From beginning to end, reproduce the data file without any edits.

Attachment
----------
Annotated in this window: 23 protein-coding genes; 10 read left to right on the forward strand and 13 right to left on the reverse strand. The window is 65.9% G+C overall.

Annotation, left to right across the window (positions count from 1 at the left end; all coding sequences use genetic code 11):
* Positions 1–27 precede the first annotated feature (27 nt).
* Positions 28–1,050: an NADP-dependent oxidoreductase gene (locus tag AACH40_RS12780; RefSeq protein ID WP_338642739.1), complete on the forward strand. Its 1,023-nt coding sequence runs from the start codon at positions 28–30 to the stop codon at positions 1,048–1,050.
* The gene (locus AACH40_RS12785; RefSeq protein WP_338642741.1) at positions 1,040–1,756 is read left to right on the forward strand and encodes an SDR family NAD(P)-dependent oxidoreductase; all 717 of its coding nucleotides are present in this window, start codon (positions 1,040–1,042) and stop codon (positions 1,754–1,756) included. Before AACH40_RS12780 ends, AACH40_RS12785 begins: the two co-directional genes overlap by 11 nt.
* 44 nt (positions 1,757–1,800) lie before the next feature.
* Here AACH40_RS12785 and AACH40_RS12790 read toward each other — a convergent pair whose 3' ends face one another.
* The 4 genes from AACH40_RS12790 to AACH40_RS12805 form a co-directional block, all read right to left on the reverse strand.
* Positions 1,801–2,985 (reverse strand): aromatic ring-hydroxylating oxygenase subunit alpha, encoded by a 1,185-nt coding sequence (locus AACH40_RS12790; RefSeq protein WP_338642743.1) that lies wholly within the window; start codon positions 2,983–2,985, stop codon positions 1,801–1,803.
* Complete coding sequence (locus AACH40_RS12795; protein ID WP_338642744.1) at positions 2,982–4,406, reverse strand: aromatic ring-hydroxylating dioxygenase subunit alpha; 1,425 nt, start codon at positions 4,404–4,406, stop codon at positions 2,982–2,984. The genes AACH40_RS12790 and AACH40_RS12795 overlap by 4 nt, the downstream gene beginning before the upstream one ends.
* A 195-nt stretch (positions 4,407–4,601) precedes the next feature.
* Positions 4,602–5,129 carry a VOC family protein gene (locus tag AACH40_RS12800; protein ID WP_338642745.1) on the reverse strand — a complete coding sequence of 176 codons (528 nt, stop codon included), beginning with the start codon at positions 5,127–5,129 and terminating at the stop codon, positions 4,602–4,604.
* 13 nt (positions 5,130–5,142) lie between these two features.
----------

Annotated in this window: 23 protein-coding genes; 10 read left to right on the forward strand and 13 right to left on the reverse strand. The window is 65.9% G+C overall.

Annotation, left to right across the window (positions count from 1 at the left end; all coding sequences use genetic code 11):
* Positions 1–27 precede the first annotated feature (27 nt).
* Positions 28–1,050: an NADP-dependent oxidoreductase gene (locus tag AACH40_RS12780; RefSeq protein ID WP_338642739.1), complete on the forward strand. Its 1,023-nt coding sequence runs from the start codon at positions 28–30 to the stop codon at positions 1,048–1,050.
* The gene (locus AACH40_RS12785; RefSeq protein WP_338642741.1) at positions 1,040–1,756 is read left to right on the forward strand and encodes an SDR family NAD(P)-dependent oxidoreductase; all 717 of its coding nucleotides are present in this window, start codon (positions 1,040–1,042) and stop codon (positions 1,754–1,756) included. Before AACH40_RS12780 ends, AACH40_RS12785 begins: the two co-directional genes overlap by 11 nt.
* 44 nt (positions 1,757–1,800) lie before the next feature.
* Here AACH40_RS12785 and AACH40_RS12790 read toward each other — a convergent pair whose 3' ends face one another.
* The 4 genes from AACH40_RS12790 to AACH40_RS12805 form a co-directional block, all read right to left on the reverse strand.
* Positions 1,801–2,985 (reverse strand): aromatic ring-hydroxylating oxygenase subunit alpha, encoded by a 1,185-nt coding sequence (locus AACH40_RS12790; RefSeq protein WP_338642743.1) that lies wholly within the window; start codon positions 2,983–2,985, stop codon positions 1,801–1,803.
* Complete coding sequence (locus AACH40_RS12795; protein ID WP_338642744.1) at positions 2,982–4,406, reverse strand: aromatic ring-hydroxylating dioxygenase subunit alpha; 1,425 nt, start codon at positions 4,404–4,406, stop codon at positions 2,982–2,984. The genes AACH40_RS12790 and AACH40_RS12795 overlap by 4 nt, the downstream gene beginning before the upstream one ends.
* A 195-nt stretch (positions 4,407–4,601) precedes the next feature.
* Positions 4,602–5,129 carry a VOC family protein gene (locus tag AACH40_RS12800; protein ID WP_338642745.1) on the reverse strand — a complete coding sequence of 176 codons (528 nt, stop codon included), beginning with the start codon at positions 5,127–5,129 and terminating at the stop codon, positions 4,602–4,604.
* 13 nt (positions 5,130–5,142) lie between these two features.